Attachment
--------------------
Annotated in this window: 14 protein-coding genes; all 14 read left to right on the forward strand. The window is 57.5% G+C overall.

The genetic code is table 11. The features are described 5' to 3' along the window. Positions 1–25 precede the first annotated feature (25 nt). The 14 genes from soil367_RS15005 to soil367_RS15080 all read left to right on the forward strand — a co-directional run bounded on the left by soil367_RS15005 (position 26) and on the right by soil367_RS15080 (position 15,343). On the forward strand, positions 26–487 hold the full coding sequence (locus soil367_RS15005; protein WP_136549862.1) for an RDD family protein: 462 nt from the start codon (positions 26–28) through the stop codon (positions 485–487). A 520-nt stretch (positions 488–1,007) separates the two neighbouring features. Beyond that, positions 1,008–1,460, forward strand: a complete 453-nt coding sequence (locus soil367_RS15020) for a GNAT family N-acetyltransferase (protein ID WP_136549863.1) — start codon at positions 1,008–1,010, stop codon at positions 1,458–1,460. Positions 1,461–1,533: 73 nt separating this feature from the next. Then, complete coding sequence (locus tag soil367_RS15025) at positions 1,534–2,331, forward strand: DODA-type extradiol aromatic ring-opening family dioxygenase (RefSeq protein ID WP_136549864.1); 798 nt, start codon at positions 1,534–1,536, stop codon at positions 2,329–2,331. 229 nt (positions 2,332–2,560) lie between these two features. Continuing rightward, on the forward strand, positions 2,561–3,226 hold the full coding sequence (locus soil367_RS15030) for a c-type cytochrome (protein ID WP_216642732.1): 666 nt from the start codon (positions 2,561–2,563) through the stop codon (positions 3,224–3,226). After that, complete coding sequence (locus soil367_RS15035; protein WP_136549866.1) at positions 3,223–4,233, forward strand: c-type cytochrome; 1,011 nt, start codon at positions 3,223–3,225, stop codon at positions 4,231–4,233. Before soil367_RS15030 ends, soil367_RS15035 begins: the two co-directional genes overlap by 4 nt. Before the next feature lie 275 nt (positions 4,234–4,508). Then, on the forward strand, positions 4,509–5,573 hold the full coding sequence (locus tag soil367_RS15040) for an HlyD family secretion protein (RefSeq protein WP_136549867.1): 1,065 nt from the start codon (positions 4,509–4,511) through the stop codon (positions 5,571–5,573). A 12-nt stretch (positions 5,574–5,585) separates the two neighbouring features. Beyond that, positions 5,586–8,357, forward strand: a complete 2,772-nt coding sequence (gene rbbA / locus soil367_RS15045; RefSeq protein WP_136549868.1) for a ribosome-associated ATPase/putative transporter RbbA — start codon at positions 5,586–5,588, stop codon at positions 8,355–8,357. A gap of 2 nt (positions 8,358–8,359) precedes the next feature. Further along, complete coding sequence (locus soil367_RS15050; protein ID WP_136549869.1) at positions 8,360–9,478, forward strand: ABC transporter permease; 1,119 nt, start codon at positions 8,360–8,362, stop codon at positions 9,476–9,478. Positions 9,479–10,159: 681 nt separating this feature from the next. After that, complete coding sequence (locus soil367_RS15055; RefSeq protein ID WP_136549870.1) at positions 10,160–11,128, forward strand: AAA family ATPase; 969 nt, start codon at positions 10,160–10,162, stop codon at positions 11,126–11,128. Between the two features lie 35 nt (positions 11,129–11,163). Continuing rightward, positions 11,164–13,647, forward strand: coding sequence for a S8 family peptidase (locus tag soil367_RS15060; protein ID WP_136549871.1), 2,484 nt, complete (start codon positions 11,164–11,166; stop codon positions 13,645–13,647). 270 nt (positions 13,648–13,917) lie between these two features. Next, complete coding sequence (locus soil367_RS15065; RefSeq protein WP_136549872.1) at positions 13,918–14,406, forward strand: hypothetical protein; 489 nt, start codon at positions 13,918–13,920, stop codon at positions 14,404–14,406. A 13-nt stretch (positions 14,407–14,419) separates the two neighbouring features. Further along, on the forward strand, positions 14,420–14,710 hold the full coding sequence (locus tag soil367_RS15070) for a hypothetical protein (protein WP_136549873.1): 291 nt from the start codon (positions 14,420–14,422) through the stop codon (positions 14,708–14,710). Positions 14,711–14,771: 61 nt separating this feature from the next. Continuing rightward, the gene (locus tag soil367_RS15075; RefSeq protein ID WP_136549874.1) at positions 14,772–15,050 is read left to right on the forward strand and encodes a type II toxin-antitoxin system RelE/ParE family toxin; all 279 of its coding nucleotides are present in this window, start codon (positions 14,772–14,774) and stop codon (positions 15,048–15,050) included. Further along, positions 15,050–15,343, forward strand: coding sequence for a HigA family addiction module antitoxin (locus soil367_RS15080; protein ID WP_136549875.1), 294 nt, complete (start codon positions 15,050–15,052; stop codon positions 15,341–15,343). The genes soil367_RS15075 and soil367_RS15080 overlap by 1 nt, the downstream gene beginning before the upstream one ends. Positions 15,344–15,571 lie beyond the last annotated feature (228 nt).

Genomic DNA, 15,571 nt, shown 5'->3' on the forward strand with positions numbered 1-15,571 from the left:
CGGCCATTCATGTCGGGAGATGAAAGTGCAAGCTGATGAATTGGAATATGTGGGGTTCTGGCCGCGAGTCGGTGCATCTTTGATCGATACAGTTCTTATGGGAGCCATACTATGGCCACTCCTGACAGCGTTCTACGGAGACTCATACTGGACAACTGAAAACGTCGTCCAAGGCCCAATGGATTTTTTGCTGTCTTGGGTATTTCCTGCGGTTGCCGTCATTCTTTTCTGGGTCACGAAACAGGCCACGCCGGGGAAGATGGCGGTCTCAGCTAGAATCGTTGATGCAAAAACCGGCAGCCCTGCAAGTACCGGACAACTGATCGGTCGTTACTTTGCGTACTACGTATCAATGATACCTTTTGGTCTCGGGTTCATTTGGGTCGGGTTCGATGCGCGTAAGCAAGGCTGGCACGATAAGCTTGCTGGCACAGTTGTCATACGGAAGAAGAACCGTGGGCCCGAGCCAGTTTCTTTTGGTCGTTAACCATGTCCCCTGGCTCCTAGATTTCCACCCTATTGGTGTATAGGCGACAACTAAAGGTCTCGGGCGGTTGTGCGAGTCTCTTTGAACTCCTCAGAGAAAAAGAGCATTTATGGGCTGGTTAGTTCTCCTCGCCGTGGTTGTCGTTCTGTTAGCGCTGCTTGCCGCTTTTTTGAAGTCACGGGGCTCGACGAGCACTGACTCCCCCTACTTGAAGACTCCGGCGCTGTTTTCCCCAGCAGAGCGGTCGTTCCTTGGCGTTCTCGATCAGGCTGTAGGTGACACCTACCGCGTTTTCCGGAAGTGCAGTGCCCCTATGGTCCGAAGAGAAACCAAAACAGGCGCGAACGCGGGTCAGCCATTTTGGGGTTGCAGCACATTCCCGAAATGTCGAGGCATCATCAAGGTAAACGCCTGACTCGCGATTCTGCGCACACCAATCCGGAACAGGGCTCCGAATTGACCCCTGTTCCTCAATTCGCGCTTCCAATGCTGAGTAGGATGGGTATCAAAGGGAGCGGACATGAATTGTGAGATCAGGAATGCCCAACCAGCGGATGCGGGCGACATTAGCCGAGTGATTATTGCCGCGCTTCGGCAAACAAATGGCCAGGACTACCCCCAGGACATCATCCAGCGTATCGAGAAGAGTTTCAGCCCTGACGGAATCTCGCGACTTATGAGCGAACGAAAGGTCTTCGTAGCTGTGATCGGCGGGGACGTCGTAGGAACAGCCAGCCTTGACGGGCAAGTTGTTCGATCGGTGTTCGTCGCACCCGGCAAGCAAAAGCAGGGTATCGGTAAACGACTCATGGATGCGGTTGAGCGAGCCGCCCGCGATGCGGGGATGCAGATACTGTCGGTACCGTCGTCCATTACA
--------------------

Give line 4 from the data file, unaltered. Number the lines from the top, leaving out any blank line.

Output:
CGGCCATTCATGTCGGGAGATGAAAGTGCAAGCTGATGAATTGGAATATGTGGGGTTCTGGCCGCGAGTCGGTGCATCTTTGATCGATACAGTTCTTATGGGAGCCATACTATGGCCACTCCTGACAGCGTTCTACGGAGACTCATACTGGACAACTGAAAACGTCGTCCAAGGCCCAATGGATTTTTTGCTGTCTTGGGTATTTCCTGCGGTTGCCGTCATTCTTTTCTGGGTCACGAAACAGGCCACGCCGGGGAAGATGGCGGTCTCAGCTAGAATCGTTGATGCAAAAACCGGCAGCCCTGCAAGTACCGGACAACTGATCGGTCGTTACTTTGCGTACTACGTATCAATGATACCTTTTGGTCTCGGGTTCATTTGGGTCGGGTTCGATGCGCGTAAGCAAGGCTGGCACGATAAGCTTGCTGGCACAGTTGTCATACGGAAGAAGAACCGTGGGCCCGAGCCAGTTTCTTTTGGTCGTTAACCATGTCCCCTGGCTCCTAGATTTCCACCCTATTGGTGTATAGGCGACAACTAAAGGTCTCGGGCGGTTGTGCGAGTCTCTTTGAACTCCTCAGAGAAAAAGAGCATTTATGGGCTGGTTAGTTCTCCTCGCCGTGGTTGTCGTTCTGTTAGCGCTGCTTGCCGCTTTTTTGAAGTCACGGGGCTCGACGAGCACTGACTCCCCCTACTTGAAGACTCCGGCGCTGTTTTCCCCAGCAGAGCGGTCGTTCCTTGGCGTTCTCGATCAGGCTGTAGGTGACACCTACCGCGTTTTCCGGAAGTGCAGTGCCCCTATGGTCCGAAGAGAAACCAAAACAGGCGCGAACGCGGGTCAGCCATTTTGGGGTTGCAGCACATTCCCGAAATGTCGAGGCATCATCAAGGTAAACGCCTGACTCGCGATTCTGCGCACACCAATCCGGAACAGGGCTCCGAATTGACCCCTGTTCCTCAATTCGCGCTTCCAATGCTGAGTAGGATGGGTATCAAAGGGAGCGGACATGAATTGTGAGATCAGGAATGCCCAACCAGCGGATGCGGGCGACATTAGCCGAGTGATTATTGCCGCGCTTCGGCAAACAAATGGCCAGGACTACCCCCAGGACATCATCCAGCGTATCGAGAAGAGTTTCAGCCCTGACGGAATCTCGCGACTTATGAGCGAACGAAAGGTCTTCGTAGCTGTGATCGGCGGGGACGTCGTAGGAACAGCCAGCCTTGACGGGCAAGTTGTTCGATCGGTGTTCGTCGCACCCGGCAAGCAAAAGCAGGGTATCGGTAAACGACTCATGGATGCGGTTGAGCGAGCCGCCCGCGATGCGGGGATGCAGATACTGTCGGTACCGTCGTCCATTACA